The talking leaves
A long time ago there lived a Cherokee boy named Sequoyah. He was not as tall as his friends, and he was lame. Yet this small boy grew up to be the greatest Cherokee of them all. For it was Sequoyah who solved the mystery of the talking leaves.
Sequoyah was born about 1773. No one knows for sure just which year it was. In those days the Indians did not have a written language. Sequoyah’s mother was the daughter of a great Cherokee chief. His father was a white man named Nathaniel Gist. Nathaniel left the Cherokees soon after Sequoyah was born. He had to go back to his own people. But Sequoyah and his mother stayed with the tribe. That was the custom.
When Sequoyah grew up, he got interested in the white people’s language. The white people used paper for writing. Sequoyah thought that paper looked like large white leaves. The “leaves”: were covered with many black marks. Sequoyah watched the people as they looked at their “leaves”. To Sequoyah it seemed as though the little marks written on the paper were talking to people.
Sequoyah never forgot the mystery of the talking leaves. He made up his mind that if leaves could talk, then he would make them talk for the Cherokee people.
Sequoyah tried to make a picture for every word he could think of. He made the signs on pieces of bark. He made picture signs for horses and pots and every other thing he knew. In a very short time, he had so many signs that no one could remember them all. Even Sequoyah was getting mixed up. I here had to be a better way.
Sequoyah thought and thought, and then one day the idea came. Of course! All words are made up of sounds. He didn’t need a sign for every word but only one for every sound. By putting the sounds together, he could make any word.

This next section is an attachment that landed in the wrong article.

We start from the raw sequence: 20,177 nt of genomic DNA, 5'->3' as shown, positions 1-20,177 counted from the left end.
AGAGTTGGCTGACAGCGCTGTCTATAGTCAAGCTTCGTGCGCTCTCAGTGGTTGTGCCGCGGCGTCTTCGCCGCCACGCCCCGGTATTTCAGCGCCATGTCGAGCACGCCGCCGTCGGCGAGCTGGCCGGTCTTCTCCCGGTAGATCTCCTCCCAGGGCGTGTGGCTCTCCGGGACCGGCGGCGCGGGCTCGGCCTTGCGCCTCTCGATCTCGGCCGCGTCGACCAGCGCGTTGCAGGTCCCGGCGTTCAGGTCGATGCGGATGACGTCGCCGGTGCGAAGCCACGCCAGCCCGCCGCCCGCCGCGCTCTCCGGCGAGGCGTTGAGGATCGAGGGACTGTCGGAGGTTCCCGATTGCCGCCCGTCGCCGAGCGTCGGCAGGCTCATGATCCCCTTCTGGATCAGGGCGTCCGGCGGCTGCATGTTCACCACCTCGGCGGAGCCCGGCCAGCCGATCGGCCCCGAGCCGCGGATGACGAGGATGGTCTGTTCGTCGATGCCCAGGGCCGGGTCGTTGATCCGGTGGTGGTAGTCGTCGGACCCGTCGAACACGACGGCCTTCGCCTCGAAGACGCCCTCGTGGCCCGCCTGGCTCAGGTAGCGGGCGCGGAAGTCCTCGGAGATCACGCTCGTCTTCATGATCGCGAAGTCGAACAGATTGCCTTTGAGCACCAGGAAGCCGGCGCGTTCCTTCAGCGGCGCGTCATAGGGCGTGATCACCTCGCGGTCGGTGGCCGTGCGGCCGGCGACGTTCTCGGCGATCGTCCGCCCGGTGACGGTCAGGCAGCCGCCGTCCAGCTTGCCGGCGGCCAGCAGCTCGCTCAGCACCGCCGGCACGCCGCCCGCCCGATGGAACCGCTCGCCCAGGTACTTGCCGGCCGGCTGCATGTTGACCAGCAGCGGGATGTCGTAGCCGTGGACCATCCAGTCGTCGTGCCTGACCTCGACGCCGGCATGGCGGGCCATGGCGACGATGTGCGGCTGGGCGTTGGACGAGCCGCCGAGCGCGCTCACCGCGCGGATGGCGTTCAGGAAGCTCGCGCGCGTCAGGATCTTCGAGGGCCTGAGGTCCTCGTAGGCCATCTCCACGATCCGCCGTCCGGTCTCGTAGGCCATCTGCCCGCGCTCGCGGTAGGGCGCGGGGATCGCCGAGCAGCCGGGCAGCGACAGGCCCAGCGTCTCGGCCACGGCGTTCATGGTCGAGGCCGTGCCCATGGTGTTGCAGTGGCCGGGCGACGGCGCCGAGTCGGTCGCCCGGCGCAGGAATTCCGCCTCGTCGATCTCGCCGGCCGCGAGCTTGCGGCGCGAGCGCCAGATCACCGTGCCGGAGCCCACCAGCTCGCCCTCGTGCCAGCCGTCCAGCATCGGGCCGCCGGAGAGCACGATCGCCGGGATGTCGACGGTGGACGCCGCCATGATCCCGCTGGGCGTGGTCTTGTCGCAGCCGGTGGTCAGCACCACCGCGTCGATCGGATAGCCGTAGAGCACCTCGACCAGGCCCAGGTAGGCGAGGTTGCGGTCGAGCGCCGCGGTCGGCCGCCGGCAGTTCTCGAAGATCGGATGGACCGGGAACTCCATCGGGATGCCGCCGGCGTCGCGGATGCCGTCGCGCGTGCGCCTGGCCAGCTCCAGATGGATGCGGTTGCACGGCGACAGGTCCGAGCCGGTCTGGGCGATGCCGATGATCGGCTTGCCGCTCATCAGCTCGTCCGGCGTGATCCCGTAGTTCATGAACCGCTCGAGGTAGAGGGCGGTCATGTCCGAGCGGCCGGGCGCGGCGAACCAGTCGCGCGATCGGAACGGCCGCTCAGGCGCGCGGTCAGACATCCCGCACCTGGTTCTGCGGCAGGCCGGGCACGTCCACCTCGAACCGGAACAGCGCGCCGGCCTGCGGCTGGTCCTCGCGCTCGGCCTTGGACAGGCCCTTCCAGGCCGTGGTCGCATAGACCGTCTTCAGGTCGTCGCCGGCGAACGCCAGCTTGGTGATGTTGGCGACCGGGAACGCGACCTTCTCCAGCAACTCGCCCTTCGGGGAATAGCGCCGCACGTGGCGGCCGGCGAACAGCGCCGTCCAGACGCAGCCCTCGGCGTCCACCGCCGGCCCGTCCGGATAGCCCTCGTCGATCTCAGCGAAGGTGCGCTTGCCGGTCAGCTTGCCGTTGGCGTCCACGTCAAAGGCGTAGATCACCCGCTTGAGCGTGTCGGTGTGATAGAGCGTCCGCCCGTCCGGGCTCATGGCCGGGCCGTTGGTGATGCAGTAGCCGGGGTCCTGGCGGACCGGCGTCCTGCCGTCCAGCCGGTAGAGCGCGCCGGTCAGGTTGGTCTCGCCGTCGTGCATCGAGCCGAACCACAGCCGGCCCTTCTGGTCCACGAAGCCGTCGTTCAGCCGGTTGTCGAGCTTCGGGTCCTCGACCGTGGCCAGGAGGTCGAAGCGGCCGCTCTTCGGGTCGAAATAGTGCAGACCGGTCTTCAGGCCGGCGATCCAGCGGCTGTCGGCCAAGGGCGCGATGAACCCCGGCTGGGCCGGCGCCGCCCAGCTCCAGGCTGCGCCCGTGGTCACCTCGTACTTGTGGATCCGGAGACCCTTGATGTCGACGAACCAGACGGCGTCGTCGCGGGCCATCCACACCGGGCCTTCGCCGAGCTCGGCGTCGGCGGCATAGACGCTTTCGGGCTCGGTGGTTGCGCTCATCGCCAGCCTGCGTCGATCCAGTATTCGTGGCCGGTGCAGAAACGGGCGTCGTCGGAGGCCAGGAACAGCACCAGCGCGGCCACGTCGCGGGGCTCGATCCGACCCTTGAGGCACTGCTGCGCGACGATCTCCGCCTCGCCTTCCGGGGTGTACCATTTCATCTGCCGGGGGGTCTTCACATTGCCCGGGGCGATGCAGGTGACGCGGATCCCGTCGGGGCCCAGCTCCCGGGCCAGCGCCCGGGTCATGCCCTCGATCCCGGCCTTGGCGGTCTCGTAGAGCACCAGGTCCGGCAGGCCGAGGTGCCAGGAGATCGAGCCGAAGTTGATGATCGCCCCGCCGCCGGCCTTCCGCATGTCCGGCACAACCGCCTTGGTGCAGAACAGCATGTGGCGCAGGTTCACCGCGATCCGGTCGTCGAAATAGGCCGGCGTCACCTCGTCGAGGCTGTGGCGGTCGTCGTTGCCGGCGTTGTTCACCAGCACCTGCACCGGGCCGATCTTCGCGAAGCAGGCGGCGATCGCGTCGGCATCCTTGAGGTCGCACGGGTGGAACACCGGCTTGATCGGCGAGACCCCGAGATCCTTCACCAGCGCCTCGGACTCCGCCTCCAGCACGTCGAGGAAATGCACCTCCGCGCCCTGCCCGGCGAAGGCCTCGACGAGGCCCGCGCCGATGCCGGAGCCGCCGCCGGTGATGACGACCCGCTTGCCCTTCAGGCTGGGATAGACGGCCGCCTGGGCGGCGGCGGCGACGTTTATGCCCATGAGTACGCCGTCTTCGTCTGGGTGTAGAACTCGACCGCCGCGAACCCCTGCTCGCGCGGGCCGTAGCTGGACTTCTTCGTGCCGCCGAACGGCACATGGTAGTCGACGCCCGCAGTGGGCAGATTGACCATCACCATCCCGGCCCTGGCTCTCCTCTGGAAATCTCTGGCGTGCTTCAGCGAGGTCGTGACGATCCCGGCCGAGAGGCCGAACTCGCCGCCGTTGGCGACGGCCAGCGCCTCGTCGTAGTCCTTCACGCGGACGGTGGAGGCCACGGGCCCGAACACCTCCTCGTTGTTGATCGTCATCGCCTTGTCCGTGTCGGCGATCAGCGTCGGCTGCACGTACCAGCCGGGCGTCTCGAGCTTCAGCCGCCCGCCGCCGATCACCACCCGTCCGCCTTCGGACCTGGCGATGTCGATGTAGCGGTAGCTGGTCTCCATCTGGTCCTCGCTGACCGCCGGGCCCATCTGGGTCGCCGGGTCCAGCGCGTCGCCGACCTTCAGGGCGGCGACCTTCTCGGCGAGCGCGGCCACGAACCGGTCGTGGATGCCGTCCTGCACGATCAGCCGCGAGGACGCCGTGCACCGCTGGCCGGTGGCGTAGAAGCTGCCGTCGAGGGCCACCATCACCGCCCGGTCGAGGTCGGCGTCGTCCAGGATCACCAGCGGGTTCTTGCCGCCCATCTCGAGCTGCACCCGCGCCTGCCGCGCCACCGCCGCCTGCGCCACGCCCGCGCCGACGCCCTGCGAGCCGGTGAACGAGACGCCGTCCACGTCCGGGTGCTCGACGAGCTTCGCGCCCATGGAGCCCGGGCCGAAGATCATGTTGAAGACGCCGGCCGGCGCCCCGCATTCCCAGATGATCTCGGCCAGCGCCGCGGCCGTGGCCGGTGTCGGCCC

Sequoyah set to work right away to find out how many sounds there were in the Cherokee language. His friends began to look at him strangely.
Sequoyah worked night and day. He didn’t care about anything else.
At last the work was finished. Sequoyah taught his daughter, Ah-yoka, to read and write his language. But what about the others? Would they care? Would they want to learn?
Sequoyah thought the time had come to find out if all the years of hard work had been worth it. It was 1821, and it was time to make a test.
Sequoyah went to the head of the Cherokee tribe, and a meeting was called. Word of Sequoyah’s talking leaves went through the tribe. The meeting room was soon filled with excited people.
Sequoyah was sent out of the room with two guards. They made sure that Sequoyah could not hear what was happening in the room.
Inside, the chiefs gave messages to Sequoyah’s daughter, Ah-yoka. Nothing could be heard in the room but Ah-yoka’s quill pen as she quickly began writing messages.
At last Sequoyah was called back into the room. He took the paper from his daughter’s hand and read the messages in a clear, loud voice. It worked! The Cherokee people had a written language. Now everyone wanted to learn it.
Of course, everyone was proud of Sequoyah. Never before had just one man made up a written language by himself.
Today, the tallest trees in the world are called sequoias. They are named after the small lame boy who became the greatest Cherokee of them all — the man who brought a great gift to his people — the written word.